No change on interest rate as Bank of Canada sticks to 5%

The Bank of Canada has announced its key overnight interest rate will remain at five per cent, keeping its benchmark the same for the fourth time in a row.

Today’s announcement was predicted by many economists. The central bank last raised interest rates in July 2023.

At a press conference on Wednesday morning, the central bank’s governor, Tiff Macklem, said discussions at the Bank of Canada are now shifting from how high to how long.

Instead of looking primarily at whether the bank’s policy-setting interest rate is high enough, the bank is now considering how long its “current restrictive stance” of a higher interest rate needs to be in place.

The predictions of most economists came true on Wednesday as the Bank of Canada kept its trendsetting overnight interest rate at five per cent. (Adrian Wyld/The Canadian Press)

Inflation ‘still too high’: Macklem

Despite that potential shift in message, the bank is not saying interest rates will be falling soon, given continued concern about inflation.

In a prepared speech, Macklem pointed out that inflation has been falling over the past few months as increased interest rates driven by the Bank of Canada have helped slow the economy. But “inflation is still too high,” he said, pointing out that there are still inflationary pressures.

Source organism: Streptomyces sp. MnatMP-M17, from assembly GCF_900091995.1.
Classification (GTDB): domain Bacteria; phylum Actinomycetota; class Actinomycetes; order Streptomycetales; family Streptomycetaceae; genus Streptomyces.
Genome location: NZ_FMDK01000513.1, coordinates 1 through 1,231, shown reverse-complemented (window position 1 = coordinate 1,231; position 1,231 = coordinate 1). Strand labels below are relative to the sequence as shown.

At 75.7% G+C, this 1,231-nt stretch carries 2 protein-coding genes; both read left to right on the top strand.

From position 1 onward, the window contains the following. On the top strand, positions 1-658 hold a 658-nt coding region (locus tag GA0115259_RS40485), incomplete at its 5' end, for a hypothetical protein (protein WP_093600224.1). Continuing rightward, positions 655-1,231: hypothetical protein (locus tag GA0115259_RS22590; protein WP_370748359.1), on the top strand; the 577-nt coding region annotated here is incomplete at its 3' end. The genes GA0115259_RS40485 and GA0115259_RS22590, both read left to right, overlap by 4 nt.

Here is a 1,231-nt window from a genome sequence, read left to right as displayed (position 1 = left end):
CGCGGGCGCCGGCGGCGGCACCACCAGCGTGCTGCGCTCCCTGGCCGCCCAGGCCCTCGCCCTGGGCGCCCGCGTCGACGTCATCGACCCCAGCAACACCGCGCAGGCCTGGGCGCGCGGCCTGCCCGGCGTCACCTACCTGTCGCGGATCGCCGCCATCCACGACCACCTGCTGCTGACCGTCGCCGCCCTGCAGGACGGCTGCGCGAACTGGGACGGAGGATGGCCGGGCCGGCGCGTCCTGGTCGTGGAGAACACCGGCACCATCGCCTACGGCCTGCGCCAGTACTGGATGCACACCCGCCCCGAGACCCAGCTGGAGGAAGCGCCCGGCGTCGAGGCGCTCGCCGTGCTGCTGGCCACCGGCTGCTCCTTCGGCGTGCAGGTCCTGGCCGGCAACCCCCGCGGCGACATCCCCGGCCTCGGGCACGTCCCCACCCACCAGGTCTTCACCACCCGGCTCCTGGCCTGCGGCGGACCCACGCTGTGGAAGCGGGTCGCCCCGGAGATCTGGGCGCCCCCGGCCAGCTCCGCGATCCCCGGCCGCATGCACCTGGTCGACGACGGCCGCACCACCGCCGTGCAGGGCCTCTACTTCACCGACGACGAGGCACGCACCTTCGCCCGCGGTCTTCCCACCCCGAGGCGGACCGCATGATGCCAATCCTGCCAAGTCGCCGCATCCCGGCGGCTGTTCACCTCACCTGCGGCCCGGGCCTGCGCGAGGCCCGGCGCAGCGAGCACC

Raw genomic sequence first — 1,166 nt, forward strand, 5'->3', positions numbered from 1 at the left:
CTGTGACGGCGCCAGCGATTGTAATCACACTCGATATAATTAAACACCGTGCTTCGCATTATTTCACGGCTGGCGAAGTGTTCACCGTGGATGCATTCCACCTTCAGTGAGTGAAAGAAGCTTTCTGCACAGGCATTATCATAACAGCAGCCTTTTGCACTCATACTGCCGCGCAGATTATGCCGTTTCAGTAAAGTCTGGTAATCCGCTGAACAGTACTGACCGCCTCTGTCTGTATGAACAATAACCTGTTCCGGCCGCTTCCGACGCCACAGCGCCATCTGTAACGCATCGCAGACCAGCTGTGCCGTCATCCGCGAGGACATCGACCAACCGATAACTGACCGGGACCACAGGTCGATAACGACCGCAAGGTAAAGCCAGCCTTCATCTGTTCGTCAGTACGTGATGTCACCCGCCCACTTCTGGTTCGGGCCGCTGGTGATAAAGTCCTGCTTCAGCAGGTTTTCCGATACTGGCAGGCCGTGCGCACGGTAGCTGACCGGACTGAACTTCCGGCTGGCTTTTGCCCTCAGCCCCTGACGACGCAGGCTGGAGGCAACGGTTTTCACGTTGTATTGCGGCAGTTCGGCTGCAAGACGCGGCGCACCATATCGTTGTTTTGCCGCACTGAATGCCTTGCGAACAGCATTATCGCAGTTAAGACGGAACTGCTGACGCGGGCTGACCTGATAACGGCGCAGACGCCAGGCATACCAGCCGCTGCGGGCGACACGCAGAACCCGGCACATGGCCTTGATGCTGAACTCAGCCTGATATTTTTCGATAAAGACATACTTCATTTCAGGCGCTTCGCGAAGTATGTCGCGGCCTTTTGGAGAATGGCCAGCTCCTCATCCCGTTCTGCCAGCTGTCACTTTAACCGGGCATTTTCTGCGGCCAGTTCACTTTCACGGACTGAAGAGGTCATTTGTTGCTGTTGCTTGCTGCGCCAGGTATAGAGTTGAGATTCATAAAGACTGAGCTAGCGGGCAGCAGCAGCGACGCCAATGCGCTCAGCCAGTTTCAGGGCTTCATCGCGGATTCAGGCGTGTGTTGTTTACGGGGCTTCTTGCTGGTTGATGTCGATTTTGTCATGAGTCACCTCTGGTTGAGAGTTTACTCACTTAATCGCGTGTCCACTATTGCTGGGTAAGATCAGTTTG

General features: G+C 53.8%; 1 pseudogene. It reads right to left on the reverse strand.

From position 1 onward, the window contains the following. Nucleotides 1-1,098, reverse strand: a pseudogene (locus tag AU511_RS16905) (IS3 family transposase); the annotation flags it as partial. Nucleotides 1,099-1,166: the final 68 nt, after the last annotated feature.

While Macklem said the bank has not ruled out further rate increases if inflation rises, he also said if the economy “evolves broadly in line” with their current projections, he said he does not expect an interest rate hike to be discussed.

“I expect future discussions will be about how long we maintain the policy rate at five per cent,” he said.  

The inflation rate in Canada declined for much of the last year, but moved upward in December. The Bank of Canada’s forecasts expect inflation to reach its targets of around two per cent by 2025.

Economists from both CIBC and the Bank of Montreal reacted to today’s announcement by predicting a cut to the interest rate in June 2024, with BMO saying “rate hikes over the past two years are doing their job.”

The central bank’s interest rate influences the cost of debt for Canadians taking out variable-rate loans and mortgages, and can also affect the interest rates on some savings accounts.

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